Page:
20 July 2010
Department of Public Information • News and Media Division • New York
6362nd Meeting (AM)*
UNDER-SECRETARY-GENERAL, BRIEFING SECURITY COUNCIL, COMMENDS
RECENT STEPS BY ERITREA, DJIBOUTI TO NEGOTIATE SETTLEMENT OF 2008
Qatar Wins Praise for Mediating Role between Horn of Africa Neighbours
Under-Secretary-General for Political Affairs B. Lynn Pascoe today commended recent
steps by the Governments of Eritrea and Djibouti to negotiate a settlement, with Qatar acting as
mediator, to the border dispute between them, which erupted into conflict in March 2008.
“The Government of Qatar has confirmed to us that cooperation between both countries
and the Qatari forces is good, and that the Qatari forces will remain deployed in both countries
until the dispute between them has been settled,” Mr. Pascoe said in a briefing to the Security
Council. The two Horn of Africa countries had signed an agreement on 6 June, allowing Qatar
to create a mechanism to facilitate boundary demarcation by an international company, monitor
the border and address the issue of prisoners of war and missing persons.
He said the Secretary-General had received notification from the Prime Minister of Qatar
that, by 5 June, Eritrean troops had withdrawn from Ras Doumeira and Doumeira Island and the
de-facto border area, and that Qatari troops had deployed military observers — including a
company unit in Eritrea and a platoon unit in Djibouti — pending a final settlement.
Mr. Pascoe said that the Secretary-General, responding to a 24 June letter from President
Isaias Afwerki of Eritrea, had reaffirmed his commitment to discuss with him regional
challenges, notably the border dispute’s negative effect on regional stability and the lack of
implementation of the ruling by the Ethiopia-Eritrea Boundary Commission.
All States in the region, in addition to the African Union, the Intergovernmental
Authority on Development (IGAD) and the United Nations, must work together in tackling
regional conflict, the Under-Secretary-General stressed. He further urged all States and other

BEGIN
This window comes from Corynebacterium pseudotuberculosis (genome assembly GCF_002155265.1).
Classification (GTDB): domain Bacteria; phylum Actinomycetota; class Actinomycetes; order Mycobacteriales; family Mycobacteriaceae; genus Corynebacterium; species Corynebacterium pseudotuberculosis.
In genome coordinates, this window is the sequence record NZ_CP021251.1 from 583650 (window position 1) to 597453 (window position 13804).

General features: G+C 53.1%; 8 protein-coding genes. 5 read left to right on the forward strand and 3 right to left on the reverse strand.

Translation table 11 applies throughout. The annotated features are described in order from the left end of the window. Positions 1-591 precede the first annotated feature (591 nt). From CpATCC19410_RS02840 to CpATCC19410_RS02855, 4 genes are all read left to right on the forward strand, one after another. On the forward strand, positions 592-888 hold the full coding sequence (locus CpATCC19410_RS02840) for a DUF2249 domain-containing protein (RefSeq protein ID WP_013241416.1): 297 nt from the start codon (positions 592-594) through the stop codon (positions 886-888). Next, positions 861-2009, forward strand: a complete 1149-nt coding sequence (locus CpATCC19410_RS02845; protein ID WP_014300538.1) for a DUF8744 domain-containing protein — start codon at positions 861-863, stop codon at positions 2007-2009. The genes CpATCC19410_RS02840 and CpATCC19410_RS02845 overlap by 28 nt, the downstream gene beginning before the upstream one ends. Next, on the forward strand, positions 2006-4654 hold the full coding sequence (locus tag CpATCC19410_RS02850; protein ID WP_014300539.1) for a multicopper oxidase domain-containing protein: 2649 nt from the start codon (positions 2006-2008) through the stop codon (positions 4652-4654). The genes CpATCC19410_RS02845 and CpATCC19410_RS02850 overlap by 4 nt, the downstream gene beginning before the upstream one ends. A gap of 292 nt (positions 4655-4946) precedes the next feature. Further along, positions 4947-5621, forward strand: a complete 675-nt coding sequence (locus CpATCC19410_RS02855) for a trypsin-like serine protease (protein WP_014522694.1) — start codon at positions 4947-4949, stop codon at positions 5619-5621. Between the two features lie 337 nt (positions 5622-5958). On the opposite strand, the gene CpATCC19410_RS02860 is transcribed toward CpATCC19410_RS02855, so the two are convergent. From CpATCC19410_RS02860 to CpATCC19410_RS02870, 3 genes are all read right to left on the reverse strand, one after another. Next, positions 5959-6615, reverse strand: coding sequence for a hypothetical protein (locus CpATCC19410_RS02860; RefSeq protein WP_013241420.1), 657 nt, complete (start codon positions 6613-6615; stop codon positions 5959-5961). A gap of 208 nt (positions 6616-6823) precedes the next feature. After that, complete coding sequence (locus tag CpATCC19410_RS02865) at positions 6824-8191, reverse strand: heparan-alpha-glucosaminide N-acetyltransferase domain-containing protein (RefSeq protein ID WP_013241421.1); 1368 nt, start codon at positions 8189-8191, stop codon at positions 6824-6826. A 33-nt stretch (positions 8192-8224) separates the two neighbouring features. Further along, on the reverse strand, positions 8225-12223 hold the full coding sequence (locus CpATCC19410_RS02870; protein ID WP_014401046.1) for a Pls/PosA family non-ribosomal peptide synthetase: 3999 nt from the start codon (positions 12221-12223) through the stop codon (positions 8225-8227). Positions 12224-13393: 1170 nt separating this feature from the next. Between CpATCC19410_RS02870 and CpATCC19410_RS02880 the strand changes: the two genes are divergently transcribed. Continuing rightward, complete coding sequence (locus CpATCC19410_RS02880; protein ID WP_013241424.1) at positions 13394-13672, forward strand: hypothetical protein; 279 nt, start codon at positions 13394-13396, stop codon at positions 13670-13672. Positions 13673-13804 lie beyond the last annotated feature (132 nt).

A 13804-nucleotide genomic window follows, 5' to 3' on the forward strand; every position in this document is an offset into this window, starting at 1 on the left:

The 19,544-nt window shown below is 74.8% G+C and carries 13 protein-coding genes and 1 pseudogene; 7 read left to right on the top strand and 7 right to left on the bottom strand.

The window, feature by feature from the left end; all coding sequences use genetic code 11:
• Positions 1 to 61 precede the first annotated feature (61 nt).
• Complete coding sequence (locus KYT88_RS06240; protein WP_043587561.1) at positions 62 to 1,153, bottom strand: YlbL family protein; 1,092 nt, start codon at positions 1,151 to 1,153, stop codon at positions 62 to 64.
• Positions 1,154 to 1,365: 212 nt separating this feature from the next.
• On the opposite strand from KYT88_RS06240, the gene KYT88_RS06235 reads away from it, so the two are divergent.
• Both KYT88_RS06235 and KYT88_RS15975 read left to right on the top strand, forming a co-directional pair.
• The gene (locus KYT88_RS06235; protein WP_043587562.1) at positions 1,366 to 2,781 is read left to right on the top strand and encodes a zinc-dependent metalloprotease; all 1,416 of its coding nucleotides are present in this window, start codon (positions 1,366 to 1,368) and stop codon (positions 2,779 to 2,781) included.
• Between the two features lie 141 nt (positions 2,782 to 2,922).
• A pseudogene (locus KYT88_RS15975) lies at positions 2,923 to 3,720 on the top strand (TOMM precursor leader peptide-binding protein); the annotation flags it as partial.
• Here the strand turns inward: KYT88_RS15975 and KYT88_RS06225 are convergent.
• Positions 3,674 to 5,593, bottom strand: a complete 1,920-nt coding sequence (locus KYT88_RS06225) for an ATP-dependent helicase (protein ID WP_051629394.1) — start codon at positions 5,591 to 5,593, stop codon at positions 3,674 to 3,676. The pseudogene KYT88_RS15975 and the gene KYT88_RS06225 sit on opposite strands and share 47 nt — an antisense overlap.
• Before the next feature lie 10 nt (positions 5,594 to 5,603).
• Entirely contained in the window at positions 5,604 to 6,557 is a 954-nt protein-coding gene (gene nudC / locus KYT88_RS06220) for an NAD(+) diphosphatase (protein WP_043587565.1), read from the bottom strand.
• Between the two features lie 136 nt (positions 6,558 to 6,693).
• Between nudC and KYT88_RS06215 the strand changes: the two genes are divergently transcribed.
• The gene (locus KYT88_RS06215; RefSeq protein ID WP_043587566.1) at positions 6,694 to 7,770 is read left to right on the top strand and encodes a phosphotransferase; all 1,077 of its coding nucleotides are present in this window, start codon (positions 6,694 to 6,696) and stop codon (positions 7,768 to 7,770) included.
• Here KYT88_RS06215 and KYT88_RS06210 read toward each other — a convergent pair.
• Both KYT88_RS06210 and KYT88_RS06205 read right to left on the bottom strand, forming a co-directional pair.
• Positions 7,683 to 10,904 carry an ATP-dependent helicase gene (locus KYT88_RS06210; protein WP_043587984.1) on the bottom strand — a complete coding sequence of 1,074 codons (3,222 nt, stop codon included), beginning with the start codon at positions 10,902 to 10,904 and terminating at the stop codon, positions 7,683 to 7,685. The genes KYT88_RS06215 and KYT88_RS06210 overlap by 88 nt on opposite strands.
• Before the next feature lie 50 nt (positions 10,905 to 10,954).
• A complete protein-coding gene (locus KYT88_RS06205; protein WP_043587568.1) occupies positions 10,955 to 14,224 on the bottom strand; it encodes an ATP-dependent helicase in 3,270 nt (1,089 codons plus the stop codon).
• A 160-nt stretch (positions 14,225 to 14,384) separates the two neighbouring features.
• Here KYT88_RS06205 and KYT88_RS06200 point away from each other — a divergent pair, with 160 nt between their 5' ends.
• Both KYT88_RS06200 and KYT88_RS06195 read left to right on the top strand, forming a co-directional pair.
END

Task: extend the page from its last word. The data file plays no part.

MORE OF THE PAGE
involved parties to facilitate the work of the newly established Monitoring Group on Somalia and
Eritrea, charged with reporting on Eritrea’s compliance with resolution 1907 (2009) and other
relevant Council texts.
Eritrea’s representative commended the Secretary-General for pointing out the need to
resolve the dispute between Eritrea and Ethiopia, which, he stressed, had been peacefully, legally
and technically concluded by the Boundary Commission but not yet implemented, impeding
resolution of the region’s problems. He maintained that, for the past eight years, the Council had
not addressed Ethiopia’s defiance of the Boundary Commission’s decision or that country’s
arming, training, hosting and financing of armed Eritrean elements with the objective of
destabilizing his country. He urged the Council to assume its Charter responsibilities and ensure
the withdrawal of Ethiopia’s troops from sovereign Eritrean territories.
On Somalia, he noted his country’s recent participation in the Istanbul Conference as part
of its efforts to seek a sustainable peace in the strife-torn neighbouring State. There could be no
military solution to the conflict there and an inclusive, Somali-driven political process could be
the only real prospect for a lasting resolution. Eritrea would continue to be part of a sustained
and constructive effort to achieve peace and stability in Somalia, he pledged.
Turning to Djibouti, he said the agreement signed under the leadership of Qatar was a
“significant development”. Ever since the matter had been brought to the Council’s attention,
Eritrea had exercised restraint and opted to address the issue in a calm manner, preferably at the
bilateral level or through a third party, in a manner acceptable to the two “sister countries”.
He went on to state that resolution 1907 (2009) had been “unjustly and selectively”
imposed on his country, adding that it lumped unrelated issues together. However, Eritrea would